Carnival of Useful Idiots

If you’re a regular reader, you no doubt already know that people like Cameron Diaz and Drew Barrymore are morons of breathtaking proportions.

But if you didn’t know that, or, wish to laugh (or cry) by means of a refresher, then read this account of Diaz’s MTV series Trippin. Yea, nothing like the "profound enlightened insight" gained from crapping in the woods, living in huts made of cow shit, and living amongst people whose newborns die like flies–unless, that is, they are lucky enough to live to the ripe ol’ age of 50.

(link: Balko)

Richard Nikoley

I'm Richard Nikoley. Free The Animal began in 2003 and as of 2021, contains 5,000 posts. I blog what I wish...from health, diet, and food to travel and lifestyle; to politics, social antagonism, expat-living location and time independent—while you sleep—income. I celebrate the audacity and hubris to live by your own exclusive authority and take your own chances. Read More


  1. Mandy on April 24, 2005 at 11:30

    You know, I've often wondered why people watch these shows. Do they find comfort in the fact that some celebrities are actually morons which makes the show viewers smarter than someone?

    I hate MTV.

  2. NicoletteRivers on April 24, 2005 at 16:11

    I think a lot of the things people do in the name of Environmentalism *is* misguided. I'm not sure if it's fair to say if you are rich or from a wealthy country you cannot take away lessons from the poor or less advantaged countries.

    Money is good in our society. Medical advances are good. Hospitals are good. It doesn't mean that we cannot learn anything from others. I'm not giving up most of my modern conveniences, but I don't equate them all with happiness.

    There seems to be a thought that the wealthy are hypocrites unless they give it all up and live in a mud hut. They get bashed for being selfish, and they get bashed for being charitable or concerned.

    This IS the one planet we have. The choices we make do matter. And it will be nothing short of a crime if future generations suffer because of the short-sightedness of the current generation.

    Thinking that we can learn from others doesn't seem that idiotic at all to me.

  3. Kyle Bennett on April 24, 2005 at 17:38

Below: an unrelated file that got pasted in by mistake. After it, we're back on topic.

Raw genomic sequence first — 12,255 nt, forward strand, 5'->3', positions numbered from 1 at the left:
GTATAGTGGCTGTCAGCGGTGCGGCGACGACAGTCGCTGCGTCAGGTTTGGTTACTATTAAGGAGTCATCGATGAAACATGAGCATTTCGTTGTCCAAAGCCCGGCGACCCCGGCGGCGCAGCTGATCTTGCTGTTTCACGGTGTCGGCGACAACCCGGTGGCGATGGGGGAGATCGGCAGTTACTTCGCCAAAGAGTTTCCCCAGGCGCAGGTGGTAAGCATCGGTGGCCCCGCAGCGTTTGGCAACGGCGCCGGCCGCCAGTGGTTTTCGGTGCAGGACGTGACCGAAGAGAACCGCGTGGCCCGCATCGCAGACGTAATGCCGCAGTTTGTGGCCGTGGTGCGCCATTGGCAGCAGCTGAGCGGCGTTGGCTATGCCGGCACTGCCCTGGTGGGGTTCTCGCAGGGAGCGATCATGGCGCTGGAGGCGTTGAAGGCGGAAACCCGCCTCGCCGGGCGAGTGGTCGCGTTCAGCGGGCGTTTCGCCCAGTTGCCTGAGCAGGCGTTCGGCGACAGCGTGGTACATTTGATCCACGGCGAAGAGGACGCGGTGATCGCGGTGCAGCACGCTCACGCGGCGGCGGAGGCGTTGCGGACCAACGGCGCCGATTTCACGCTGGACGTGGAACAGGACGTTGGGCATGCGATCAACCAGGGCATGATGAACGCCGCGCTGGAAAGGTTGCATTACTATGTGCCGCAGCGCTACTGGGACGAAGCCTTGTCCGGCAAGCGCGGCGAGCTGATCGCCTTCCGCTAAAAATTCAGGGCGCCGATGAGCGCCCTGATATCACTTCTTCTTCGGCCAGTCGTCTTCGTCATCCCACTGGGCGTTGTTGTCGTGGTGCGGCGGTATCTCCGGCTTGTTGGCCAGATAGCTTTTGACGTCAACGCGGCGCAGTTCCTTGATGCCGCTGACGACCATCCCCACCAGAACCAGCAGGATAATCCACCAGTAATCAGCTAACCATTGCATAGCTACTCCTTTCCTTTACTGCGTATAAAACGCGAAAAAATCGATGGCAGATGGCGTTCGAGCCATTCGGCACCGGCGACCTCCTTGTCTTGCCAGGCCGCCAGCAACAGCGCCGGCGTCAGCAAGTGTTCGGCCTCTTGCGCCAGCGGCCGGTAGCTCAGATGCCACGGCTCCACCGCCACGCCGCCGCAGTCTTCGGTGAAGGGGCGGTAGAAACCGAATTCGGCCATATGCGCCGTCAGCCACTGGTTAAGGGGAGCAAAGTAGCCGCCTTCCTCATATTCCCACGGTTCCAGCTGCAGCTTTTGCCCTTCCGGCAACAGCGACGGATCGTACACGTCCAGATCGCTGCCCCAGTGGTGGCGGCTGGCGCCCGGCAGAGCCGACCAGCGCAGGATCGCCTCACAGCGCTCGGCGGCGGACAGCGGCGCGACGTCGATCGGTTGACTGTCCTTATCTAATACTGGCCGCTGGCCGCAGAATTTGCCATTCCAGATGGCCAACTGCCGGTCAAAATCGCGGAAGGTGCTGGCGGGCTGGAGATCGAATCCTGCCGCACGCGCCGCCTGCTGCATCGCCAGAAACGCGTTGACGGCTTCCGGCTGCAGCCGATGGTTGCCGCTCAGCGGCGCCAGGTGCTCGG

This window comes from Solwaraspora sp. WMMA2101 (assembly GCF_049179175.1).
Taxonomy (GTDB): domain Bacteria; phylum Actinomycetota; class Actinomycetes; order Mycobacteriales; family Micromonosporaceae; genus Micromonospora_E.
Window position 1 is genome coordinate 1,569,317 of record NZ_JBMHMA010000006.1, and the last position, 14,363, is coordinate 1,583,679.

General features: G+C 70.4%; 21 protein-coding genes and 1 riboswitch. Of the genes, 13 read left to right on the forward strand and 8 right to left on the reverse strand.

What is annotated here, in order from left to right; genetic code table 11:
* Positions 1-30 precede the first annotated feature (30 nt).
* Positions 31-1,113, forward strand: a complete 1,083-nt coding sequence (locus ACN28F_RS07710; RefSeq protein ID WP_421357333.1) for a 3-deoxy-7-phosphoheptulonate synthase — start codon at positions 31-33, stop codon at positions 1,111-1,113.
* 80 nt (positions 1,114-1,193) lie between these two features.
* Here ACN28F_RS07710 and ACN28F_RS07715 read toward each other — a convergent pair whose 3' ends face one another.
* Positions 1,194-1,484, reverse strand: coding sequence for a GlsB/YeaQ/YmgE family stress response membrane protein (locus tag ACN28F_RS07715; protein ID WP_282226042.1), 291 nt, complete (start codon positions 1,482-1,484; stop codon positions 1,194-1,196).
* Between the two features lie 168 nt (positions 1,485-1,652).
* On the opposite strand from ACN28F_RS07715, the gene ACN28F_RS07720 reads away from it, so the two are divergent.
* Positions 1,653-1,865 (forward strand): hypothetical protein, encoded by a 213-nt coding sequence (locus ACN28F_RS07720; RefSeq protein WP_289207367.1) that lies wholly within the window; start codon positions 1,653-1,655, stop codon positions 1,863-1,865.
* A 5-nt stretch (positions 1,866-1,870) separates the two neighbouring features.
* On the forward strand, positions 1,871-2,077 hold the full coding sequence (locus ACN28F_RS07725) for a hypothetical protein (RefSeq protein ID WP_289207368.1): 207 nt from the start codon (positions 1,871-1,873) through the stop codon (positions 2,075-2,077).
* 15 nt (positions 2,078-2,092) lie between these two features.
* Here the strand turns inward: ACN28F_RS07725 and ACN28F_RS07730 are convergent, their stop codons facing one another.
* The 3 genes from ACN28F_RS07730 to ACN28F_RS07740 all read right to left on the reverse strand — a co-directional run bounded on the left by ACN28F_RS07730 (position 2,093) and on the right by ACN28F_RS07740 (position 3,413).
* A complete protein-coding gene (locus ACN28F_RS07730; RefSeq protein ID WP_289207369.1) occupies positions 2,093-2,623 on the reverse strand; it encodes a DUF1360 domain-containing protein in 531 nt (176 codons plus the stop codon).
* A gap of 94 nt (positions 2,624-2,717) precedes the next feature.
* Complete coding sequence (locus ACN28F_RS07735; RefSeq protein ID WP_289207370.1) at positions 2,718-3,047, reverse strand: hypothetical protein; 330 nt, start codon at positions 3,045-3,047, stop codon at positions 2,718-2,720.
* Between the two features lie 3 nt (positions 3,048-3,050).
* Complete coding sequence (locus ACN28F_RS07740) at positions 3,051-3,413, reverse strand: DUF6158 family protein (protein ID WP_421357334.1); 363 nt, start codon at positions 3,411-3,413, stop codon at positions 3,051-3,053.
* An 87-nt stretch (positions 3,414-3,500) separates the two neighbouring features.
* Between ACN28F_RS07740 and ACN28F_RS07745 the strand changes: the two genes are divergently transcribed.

These people aren't suggesting that some aspect of primitive culture can shed light on our culture by viewing it from a different perspective. That could be legitimate.

    What they are saying is that these primitive cultures are better than technologically advanced cultures, specifically because they are primitive. They're saying that there is a nobility in sacrificing technology for the sake of the environement.

    They conspicuously refer to modern technology as "conveniences" as a way of diminishing their value. Among the values that modern technology provides that they so casually toss away are an infant death rate that means 99 dead children in these primitive cultures for every one that dies in infancy in the US, and a life expectency 20 years lower than in the US. Imagine your neighborhood and your family if nearly everyone over 60 was dead, gone.

    Is having your grandmother, or your mother, or your elderly neighbor, around into your adulthood a mere convenience? Is not having to fear that there's a 10% chance that your child, or your grandchild, or a close friend's child, will be dead before she learns to read a mere convenience?

    Primitive cultures are orders of magnitude harder on the environment, per person, than technological cultures. The only reason the surrounding areas around these cultures are so "pristine" is that there are so few people there. In other words, the environment is better only because those primitives are considerate enough to die early to keep the population from swelling.

    That is really the implication of these sick celebrities' dreamy mooning over the prisitine environment of these noble primitives – that if we really wanted to help the environment, we'd all just have the courtesy to die and get out of Mother Nature's way.

    That may be a lesson you want to learn, but count me out.

  4. Richard Nikoley on April 24, 2005 at 16:53

    Do all the "learning" you like from naked savges in the jungle, Nicolette. I'll do my learning from civilization.

  5. Nicolette on April 26, 2005 at 07:33

    When they're talking about conveniences I believe they're are talking about tvs, radios, etc. I'm not saying they don't have "crushes" on a lifestyle that seems better in abstract, or that they've thought it through; but there seems to be a mentality that any act of global concern by a celeb is due to publicity or stupidity, rather than legitimate concern.

    Are some celebs idiots? Absolutely. Do you really think it's a higher percentage than the rest of the population? They just have enough cashflow to pursue their obsessions — wacky and otherwise.

    Cameron and gang are misguided on some level, sure. Just like most the famous people who lend their names to PETA are utterly clueless. The solution is what it always has been — educating the masses, not raising our children to be half-wits, not espousing causes we know zip about…

  6. Richard Nikoley on April 26, 2005 at 08:59

    This is why I call them "useful idiots." Do I think they are behind some plot to undermine civilization? No, of course not. And they are ostnsibly smart when it comes to things like their own careers, or at least smart enough to take good business advice.

    Of course, they're not leading this go-nowhere train. They're just along for the ride, encouraging others to jump on board. The whole idea is a soft-sell on environmentalism. Still dumb.

    Important in the big scheme of things? No, of course not. Environmentalism (not rational conservationism, which _is_ valid), such as it is, is a doomed movement. A thing can stand against facts and reality only so long.

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